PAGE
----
This week, I spent time researching the history of my neighborhood. I plan to incorporate some of the information I gleaned into another map-poem.
I found this wonderful website https://wedgwoodinseattlehistory.com about the history of part of the neighborhood I live in (Seattle is divided into many neighborhoods and my house touches three: Wedgwood, View Ridge and Ravenna/Bryant). This website has information and maps about the history of everything in Wedgwood: the trees, the gas stations, the schools and the streams. Most of the information is from 1954 to present day (since my neighborhood didn’t become part of Seattle City Limits until 1954 and before that it was sparsely populated).
In order to find more historical maps of my neighborhood, I decided to go to the Map Room at the Seattle Central Library (surprisingly, I had never been):
The Map Room was open, but, when I spoke to the person at the circulation desk, she told me that they’ve recently moved all of the maps of Seattle to the Seattle Collection Room which contains items related to Seattle’s history - including maps and atlases. Of course, the Seattle Collection Room was closed that day. So, I plan on going back later this week.
I also might visit the library at the University of Washington. They have a map room and I hope to borrow a map of my neighborhood (which includes the University of Washington) to trace and add to.
Innisfree informed me that Washington State University has an online digital collection of early Washington Maps. I found a few beautiful early maps of Seattle that included my neighborhood. Seattle was officially founded by colonists in 1852, but up until the early 1900’s no colonists lived in my neighborhood. The oldest map I found is this map from 1855. It shows everything north of Yesler Way (which includes my neighborhood) as “hills and woods thronged with Indians”:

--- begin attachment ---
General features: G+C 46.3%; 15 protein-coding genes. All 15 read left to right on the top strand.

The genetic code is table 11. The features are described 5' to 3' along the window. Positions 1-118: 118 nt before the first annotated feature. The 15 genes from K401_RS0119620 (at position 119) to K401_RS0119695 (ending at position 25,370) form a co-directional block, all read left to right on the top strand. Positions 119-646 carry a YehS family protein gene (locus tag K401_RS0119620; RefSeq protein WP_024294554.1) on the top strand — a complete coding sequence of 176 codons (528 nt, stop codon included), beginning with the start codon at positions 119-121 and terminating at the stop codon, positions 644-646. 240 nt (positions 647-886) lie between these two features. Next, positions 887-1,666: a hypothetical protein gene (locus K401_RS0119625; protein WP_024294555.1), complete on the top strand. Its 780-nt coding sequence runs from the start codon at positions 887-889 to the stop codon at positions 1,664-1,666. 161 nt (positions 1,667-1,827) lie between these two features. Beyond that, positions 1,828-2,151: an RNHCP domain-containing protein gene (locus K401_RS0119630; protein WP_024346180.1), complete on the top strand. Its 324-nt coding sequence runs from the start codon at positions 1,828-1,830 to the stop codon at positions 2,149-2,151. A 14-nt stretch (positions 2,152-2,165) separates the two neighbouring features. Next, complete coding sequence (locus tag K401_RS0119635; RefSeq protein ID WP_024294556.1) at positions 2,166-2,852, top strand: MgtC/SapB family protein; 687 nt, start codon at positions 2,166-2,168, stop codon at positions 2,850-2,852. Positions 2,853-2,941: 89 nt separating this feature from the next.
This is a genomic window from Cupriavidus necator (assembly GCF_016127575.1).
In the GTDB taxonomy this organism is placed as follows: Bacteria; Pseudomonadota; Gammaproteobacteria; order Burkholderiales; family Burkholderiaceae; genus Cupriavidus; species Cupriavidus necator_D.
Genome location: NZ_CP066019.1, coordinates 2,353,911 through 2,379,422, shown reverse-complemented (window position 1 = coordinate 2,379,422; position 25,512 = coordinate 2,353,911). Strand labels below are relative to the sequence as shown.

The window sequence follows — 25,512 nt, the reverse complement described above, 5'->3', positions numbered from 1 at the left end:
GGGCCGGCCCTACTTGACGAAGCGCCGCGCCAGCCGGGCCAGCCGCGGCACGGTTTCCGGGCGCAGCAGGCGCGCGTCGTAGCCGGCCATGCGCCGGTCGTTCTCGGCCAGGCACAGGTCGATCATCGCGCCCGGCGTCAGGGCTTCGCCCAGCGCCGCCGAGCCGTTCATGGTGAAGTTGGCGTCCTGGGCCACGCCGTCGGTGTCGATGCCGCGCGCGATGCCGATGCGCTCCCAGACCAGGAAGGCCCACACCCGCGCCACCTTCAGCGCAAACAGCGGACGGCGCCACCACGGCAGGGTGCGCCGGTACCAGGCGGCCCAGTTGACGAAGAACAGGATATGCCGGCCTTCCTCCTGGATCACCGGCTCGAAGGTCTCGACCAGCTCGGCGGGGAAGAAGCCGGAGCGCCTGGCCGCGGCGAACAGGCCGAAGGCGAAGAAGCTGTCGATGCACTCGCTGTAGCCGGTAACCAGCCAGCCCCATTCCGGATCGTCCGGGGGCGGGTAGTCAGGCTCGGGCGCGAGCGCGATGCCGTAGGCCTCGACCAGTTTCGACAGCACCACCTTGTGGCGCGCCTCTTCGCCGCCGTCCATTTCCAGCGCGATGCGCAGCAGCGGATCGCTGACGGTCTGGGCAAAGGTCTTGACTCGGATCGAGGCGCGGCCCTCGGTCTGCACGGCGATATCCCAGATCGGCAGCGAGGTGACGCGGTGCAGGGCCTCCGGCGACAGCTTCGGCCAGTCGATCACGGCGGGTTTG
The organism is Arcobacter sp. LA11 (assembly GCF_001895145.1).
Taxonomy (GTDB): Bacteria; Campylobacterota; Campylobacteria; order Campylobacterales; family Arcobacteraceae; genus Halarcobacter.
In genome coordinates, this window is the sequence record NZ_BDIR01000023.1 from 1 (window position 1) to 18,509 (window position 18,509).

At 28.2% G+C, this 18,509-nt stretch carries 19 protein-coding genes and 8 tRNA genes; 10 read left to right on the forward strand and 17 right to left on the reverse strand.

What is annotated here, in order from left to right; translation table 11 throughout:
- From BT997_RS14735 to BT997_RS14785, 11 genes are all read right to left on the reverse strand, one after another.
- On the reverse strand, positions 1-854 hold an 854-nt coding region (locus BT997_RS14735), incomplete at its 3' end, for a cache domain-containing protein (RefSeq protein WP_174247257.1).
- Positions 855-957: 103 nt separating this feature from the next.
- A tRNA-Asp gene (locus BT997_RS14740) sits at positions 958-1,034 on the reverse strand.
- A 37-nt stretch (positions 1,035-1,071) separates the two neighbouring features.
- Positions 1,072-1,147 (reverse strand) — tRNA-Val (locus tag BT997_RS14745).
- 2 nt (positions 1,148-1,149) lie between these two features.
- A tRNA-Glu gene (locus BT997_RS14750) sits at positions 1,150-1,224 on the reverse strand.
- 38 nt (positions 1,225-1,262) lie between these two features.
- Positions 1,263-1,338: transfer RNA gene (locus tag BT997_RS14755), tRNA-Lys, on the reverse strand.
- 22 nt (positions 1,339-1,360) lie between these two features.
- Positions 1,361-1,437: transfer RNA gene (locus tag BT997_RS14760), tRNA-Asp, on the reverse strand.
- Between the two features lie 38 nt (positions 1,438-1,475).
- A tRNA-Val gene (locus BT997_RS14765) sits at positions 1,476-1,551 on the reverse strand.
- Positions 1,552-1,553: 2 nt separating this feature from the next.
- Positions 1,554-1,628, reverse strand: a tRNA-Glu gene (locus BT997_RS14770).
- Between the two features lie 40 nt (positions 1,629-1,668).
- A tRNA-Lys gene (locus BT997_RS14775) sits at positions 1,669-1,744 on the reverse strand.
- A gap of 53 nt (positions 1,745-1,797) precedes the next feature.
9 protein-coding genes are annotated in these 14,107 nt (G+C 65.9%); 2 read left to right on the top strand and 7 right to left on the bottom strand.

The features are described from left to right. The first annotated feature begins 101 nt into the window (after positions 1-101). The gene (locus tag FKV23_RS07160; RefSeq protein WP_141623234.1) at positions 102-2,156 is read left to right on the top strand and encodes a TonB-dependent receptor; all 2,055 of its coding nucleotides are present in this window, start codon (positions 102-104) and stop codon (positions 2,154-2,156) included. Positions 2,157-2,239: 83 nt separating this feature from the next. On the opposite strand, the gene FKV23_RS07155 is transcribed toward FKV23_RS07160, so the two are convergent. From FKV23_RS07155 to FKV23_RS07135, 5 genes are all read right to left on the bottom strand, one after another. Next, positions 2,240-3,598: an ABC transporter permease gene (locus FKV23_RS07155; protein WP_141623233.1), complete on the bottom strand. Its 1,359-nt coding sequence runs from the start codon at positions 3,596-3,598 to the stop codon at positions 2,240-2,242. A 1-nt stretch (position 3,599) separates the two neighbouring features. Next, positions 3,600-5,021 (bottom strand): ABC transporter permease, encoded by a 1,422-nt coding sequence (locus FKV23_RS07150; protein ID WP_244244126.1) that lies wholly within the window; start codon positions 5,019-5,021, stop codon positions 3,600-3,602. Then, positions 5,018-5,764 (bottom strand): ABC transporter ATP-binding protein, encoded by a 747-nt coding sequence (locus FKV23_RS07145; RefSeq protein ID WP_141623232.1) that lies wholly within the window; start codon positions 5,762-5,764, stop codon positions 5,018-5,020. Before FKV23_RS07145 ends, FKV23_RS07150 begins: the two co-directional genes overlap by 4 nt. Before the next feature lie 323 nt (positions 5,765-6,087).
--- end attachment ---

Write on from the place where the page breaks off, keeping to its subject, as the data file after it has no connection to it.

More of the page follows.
I was particularly drawn to this map from 1894 because of it’s depiction of the wetlands near my current art studio:
Later, I was thrilled to discover that on the USGS Historical Topographical Map Explorer you can find specific locations (like my neighborhood), and then, using transparency sliders, overlay maps. I dragged the 1894 map with it’s depiction of the wetlands on top of a current map of my neighborhood:
Then, I added a map from 1962 with a drawing of an airplane and an anchor where the naval base was during WWII (right on top of the wetlands). The cool thing is that naval base has recently been returned to wetlands through restoration - so, the image of the airplane overlaid on top of the wetlands in 1894 is both historically and currently true.
I’m excited about these USGS Historical map overlays and will definitely be playing around with them more - perhaps tracing them and then adding to them myself.
The other thing I have been researching in the history of our area is the relationship with native people. Menomonie means wild rice, and local leaders decided to call the dammed-up river next to the town Lake Menomin in a deliberate effort to evoke a certain romanticism associated with wildness and nature in order to replace the logging industry with money for the local economy related to tourism. In this brochure from 1965, you can see the way that imagery related to Native Americans is used to promote tourism and suggest the wildness or exoticism of the country while the text reassures potential visitors that the area has all the modern amenities.